Muriate of Potash (MOP)
Muriate of Potash (MOP or KCL) is most commonly called Potash. Potash’s largest application is as commercial fertilizer. It is the third largest nutrient group behind Nitrogen and Phosphorous.
Potash has been used for many centuries. Before the large scale production of potash from mineral salts was developed in Germany in the 19th century, potash was made by leaching the ashes of burned wood. Todays’ major reserves of potash are mined from ancient sea water deposits of evaporated inland oceans. Potash for fertilizer use contains between 60-62% K2O. Most potash deposits contain a mix of various minerals, but mostly sodium chloride (salt) and potassium chloride called sylvinite. The natural potash mineral is called sylvite.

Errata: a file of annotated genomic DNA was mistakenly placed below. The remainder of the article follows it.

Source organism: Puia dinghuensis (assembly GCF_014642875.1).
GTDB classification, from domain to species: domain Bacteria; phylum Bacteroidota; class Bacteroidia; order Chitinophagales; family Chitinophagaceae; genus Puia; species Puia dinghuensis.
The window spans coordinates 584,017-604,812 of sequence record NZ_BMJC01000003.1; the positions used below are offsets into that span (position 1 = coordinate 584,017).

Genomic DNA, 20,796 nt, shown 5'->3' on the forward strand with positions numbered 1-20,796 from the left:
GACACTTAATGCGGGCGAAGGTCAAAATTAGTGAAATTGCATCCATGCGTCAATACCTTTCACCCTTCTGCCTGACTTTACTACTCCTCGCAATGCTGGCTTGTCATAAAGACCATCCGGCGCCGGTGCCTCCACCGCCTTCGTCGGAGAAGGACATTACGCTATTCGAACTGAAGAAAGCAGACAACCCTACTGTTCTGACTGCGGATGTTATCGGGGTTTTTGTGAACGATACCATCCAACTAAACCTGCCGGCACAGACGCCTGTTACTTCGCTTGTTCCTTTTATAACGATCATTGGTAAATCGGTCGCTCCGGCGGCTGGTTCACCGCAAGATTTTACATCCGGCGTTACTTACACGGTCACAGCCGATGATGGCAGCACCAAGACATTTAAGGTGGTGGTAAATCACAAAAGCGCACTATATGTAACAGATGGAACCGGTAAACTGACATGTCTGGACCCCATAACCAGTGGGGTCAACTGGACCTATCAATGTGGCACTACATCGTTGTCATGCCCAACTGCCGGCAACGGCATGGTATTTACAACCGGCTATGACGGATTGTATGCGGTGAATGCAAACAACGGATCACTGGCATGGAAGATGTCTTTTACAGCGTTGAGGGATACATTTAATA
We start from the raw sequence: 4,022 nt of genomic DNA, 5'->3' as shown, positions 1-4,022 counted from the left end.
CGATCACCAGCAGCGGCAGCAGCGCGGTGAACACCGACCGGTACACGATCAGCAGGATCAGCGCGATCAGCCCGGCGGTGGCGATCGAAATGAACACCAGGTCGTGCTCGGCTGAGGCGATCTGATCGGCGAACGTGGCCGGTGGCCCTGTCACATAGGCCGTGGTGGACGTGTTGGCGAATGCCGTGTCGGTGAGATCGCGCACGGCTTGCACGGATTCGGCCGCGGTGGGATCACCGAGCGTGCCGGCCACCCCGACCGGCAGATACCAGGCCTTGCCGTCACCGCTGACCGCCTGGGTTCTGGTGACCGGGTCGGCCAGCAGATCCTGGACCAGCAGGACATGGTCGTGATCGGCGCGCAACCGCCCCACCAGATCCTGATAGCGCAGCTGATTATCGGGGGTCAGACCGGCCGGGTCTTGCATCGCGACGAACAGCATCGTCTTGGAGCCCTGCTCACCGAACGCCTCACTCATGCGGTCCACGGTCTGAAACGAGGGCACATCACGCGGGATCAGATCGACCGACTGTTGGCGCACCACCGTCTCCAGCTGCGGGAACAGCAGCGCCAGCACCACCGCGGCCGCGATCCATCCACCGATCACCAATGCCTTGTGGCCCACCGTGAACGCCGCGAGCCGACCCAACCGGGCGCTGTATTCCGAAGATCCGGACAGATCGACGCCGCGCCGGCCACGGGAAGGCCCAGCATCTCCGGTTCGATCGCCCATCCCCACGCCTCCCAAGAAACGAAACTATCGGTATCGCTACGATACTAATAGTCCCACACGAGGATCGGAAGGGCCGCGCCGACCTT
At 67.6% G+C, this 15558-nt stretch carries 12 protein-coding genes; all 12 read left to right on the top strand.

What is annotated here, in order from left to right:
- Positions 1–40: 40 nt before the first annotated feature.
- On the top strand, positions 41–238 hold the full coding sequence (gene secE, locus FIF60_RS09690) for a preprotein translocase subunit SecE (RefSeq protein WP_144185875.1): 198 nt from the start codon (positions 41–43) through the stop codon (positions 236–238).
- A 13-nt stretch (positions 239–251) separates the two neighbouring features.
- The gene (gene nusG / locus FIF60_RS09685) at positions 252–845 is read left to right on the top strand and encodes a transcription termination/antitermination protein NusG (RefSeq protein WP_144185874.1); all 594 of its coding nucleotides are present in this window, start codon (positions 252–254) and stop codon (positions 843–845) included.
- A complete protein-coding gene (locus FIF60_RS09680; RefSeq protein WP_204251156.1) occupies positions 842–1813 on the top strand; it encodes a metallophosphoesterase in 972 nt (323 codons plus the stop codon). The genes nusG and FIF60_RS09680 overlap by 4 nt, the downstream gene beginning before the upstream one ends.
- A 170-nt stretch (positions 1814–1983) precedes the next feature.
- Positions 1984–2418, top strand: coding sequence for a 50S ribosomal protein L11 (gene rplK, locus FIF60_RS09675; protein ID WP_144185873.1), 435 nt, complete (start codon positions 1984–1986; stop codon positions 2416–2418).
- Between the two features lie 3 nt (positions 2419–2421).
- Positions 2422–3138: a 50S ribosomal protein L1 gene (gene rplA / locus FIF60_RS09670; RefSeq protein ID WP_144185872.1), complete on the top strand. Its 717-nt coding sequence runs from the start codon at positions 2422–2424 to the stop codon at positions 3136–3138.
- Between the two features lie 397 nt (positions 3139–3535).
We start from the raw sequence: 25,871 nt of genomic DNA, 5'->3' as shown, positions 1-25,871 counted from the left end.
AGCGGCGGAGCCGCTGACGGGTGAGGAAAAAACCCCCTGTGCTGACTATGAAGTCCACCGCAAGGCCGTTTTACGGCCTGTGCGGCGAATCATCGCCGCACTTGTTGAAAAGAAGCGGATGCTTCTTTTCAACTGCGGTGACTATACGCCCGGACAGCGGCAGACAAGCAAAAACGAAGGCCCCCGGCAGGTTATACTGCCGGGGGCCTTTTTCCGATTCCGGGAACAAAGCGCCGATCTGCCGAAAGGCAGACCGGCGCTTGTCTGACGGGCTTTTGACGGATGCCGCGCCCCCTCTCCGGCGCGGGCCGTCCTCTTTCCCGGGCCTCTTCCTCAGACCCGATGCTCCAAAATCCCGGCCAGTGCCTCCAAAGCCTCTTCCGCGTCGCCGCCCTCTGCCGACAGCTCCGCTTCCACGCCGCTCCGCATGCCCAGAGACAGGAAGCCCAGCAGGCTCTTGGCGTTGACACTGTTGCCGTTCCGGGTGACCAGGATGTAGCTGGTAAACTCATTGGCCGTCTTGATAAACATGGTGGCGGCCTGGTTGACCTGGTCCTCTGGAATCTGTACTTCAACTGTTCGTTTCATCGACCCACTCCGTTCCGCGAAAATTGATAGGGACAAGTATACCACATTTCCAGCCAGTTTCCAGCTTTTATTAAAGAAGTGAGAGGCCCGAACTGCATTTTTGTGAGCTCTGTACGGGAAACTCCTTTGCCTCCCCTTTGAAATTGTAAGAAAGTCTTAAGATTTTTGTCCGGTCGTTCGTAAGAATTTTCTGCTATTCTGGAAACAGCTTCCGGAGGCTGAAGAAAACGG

With a continued growth of global population, potash is essential to ensure the quality and yield of the crop. The largest consumers of potash are China, India, the USA and Brazil. About 90% of the potash is used in fertilizer application, where the plant needs the potassium as protection against diseases and to generate better yields. MOP is often used in combination with nitrogen and/or phosphorous in multi-component fertilizers. Other uses are the production of potassium hydroxide used for water treatment and in biodiesel production. MOP is often used in combination with nitrogen and/or phosphorous, phosphate fertilizer, in multi-component fertilizers.